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I was reading a piece of music (a modern transcription of Begli Occhi by Barbara Strozzi, 1654), and came across a puzzling bit of notation: a pair of ceiling brackets (the upper halves of square brackets) above the staff around two pairs of notes. Here's a picture, with red arrows pointed at the puzzling notation) to illustrate: *Begli Occhi* excerpt

  • One possibility that comes to mind is that it might indicate that the minim and the semibreve together occupy half a measure, in contrast to some notational styles in which a semibreve can denote a whole measure in any time signature, or especially in unmetered music. Similarly, it might be merely a visual aid to help the performer parse the by now unusual note values. – Remy Jan 30 '18 at 6:51
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    The book I found the score in, The Norton Scores 9th edition, credits the sources Cantate, Ariete a una, due e tre voci, Opus 3 and the journal Recent Researches in Music of the Baroque Era. I left out the Continuo line to reduce the size of the picture, but I see that the same notation is present in the Continuo near the end of the piece. – Steve Jan 31 '18 at 7:33
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    The piece dates from the transition between Renaissance and Baroque Periods where a lot of what we write explicitly was then assumed to be common knowledge and not needing to be written down. When were slurs standardised? I think it might be early notation for a slur. I think it would sound right. Based on this small sample, the curved horizontal lines seem to be used solely to represent ties. Are there curved lines in the rest of the pieces by the same composer/book that are not ties? – Emma Feb 6 '18 at 18:02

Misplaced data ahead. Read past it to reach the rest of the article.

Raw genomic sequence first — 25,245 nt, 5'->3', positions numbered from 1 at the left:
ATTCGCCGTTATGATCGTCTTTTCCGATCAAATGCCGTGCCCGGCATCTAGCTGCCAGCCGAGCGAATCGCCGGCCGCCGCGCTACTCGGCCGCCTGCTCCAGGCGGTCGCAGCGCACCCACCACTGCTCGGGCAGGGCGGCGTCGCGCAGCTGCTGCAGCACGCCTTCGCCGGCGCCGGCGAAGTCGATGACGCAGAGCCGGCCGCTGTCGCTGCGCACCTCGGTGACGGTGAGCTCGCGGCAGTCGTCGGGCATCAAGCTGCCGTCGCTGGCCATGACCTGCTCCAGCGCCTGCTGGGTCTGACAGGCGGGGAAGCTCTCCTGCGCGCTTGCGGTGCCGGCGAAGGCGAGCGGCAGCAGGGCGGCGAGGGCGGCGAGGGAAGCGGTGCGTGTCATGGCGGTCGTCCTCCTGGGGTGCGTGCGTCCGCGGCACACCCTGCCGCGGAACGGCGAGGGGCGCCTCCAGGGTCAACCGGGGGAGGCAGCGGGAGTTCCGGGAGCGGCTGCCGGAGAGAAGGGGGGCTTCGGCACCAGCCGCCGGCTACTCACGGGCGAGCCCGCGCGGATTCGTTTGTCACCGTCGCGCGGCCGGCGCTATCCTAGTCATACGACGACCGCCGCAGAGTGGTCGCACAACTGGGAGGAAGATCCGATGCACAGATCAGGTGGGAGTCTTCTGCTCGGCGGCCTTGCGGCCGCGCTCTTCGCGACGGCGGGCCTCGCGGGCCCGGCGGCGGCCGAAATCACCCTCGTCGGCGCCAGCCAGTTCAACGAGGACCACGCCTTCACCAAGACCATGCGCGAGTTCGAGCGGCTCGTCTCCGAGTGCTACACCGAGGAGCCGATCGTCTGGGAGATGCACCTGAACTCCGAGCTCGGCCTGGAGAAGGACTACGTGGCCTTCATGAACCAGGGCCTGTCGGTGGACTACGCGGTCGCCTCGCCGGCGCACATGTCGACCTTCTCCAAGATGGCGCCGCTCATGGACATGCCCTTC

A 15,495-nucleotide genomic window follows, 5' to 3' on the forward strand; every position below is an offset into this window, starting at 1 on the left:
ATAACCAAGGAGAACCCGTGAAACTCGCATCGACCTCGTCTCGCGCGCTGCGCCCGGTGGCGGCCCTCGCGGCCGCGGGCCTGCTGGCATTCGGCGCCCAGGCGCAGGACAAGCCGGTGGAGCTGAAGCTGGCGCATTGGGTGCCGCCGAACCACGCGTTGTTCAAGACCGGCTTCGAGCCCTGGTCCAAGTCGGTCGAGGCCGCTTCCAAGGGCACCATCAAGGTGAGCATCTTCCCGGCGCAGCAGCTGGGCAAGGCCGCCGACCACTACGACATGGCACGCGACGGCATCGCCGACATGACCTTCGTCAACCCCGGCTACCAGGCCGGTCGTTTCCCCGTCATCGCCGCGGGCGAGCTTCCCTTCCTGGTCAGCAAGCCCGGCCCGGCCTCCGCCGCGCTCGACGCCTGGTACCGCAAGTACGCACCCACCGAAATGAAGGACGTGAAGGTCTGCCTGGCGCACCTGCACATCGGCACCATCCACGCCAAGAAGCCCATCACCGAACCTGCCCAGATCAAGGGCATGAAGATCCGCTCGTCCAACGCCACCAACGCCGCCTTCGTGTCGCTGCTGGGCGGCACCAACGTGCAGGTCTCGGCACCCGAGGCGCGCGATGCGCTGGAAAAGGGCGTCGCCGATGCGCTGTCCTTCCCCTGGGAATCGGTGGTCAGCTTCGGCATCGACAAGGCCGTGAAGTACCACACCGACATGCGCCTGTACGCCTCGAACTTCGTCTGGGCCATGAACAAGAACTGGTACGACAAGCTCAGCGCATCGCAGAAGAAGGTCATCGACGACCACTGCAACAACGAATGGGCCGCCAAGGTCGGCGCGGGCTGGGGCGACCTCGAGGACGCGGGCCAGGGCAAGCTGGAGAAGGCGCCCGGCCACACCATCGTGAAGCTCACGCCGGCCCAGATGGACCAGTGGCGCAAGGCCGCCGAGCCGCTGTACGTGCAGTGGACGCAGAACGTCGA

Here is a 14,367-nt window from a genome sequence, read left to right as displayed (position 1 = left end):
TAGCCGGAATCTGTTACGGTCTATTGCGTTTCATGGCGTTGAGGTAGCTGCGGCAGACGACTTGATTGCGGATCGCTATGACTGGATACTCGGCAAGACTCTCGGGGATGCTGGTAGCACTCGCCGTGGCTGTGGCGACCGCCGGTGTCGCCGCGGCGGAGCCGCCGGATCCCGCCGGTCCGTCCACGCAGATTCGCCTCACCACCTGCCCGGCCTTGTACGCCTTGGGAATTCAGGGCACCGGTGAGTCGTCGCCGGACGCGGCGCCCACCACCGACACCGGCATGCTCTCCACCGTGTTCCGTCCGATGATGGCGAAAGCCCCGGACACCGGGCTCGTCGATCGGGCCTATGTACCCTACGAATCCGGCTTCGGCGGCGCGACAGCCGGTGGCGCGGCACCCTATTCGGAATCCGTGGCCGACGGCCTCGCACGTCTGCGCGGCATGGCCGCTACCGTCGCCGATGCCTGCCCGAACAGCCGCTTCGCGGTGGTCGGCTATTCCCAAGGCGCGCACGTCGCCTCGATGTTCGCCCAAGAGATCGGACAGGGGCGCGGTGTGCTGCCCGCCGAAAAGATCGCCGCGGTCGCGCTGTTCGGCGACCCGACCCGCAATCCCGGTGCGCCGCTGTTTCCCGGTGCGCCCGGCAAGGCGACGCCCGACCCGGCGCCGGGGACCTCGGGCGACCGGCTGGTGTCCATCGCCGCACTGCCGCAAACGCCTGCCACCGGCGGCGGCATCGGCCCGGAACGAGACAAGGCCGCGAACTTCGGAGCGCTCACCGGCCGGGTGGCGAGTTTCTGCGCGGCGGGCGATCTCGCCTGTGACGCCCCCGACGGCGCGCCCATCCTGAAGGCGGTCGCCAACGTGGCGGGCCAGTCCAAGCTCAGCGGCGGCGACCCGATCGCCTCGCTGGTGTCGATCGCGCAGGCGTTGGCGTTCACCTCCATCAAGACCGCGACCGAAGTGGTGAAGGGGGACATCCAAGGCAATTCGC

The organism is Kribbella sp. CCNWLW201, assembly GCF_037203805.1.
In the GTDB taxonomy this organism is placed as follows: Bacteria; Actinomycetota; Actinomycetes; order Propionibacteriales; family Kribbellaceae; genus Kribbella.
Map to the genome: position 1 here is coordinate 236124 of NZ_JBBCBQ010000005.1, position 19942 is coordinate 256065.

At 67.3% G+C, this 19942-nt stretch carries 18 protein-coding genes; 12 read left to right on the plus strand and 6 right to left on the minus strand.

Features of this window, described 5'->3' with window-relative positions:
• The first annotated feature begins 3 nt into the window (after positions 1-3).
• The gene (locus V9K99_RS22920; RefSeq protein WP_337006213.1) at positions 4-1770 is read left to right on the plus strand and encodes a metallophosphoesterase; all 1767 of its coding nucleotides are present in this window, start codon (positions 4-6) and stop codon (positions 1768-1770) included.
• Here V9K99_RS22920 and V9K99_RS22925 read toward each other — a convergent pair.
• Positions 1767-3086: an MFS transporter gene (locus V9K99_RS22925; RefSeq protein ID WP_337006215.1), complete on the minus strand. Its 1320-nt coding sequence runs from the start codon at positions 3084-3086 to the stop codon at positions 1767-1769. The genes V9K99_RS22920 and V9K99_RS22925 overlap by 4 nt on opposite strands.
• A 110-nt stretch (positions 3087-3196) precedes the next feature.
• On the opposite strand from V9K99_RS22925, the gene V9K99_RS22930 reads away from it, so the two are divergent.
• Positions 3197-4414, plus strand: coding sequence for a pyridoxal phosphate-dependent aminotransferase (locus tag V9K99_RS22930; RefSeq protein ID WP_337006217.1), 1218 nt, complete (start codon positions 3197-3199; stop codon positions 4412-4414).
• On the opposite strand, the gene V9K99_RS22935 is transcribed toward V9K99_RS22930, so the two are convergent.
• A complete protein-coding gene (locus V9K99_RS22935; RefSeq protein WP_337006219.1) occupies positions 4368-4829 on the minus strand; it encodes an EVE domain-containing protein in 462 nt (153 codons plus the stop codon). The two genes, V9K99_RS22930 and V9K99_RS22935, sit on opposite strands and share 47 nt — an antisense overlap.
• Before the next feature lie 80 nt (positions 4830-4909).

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    Follow-up: I wrote to the credited author of the transcription I worked from, and she said she would look it up in her dissertation when she returns home; she's on tour playing the organ. – Steve Feb 11 '18 at 20:13
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    Many thanks, @Steve. I would be interested to know. – Greg Feb 19 '18 at 7:49
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I believe the brackets indicate where colouration (a kind of rhythmic notation) was used in the original. For more information, see https://en.wikipedia.org/wiki/Mensural_notation#Proportions_and_colorations

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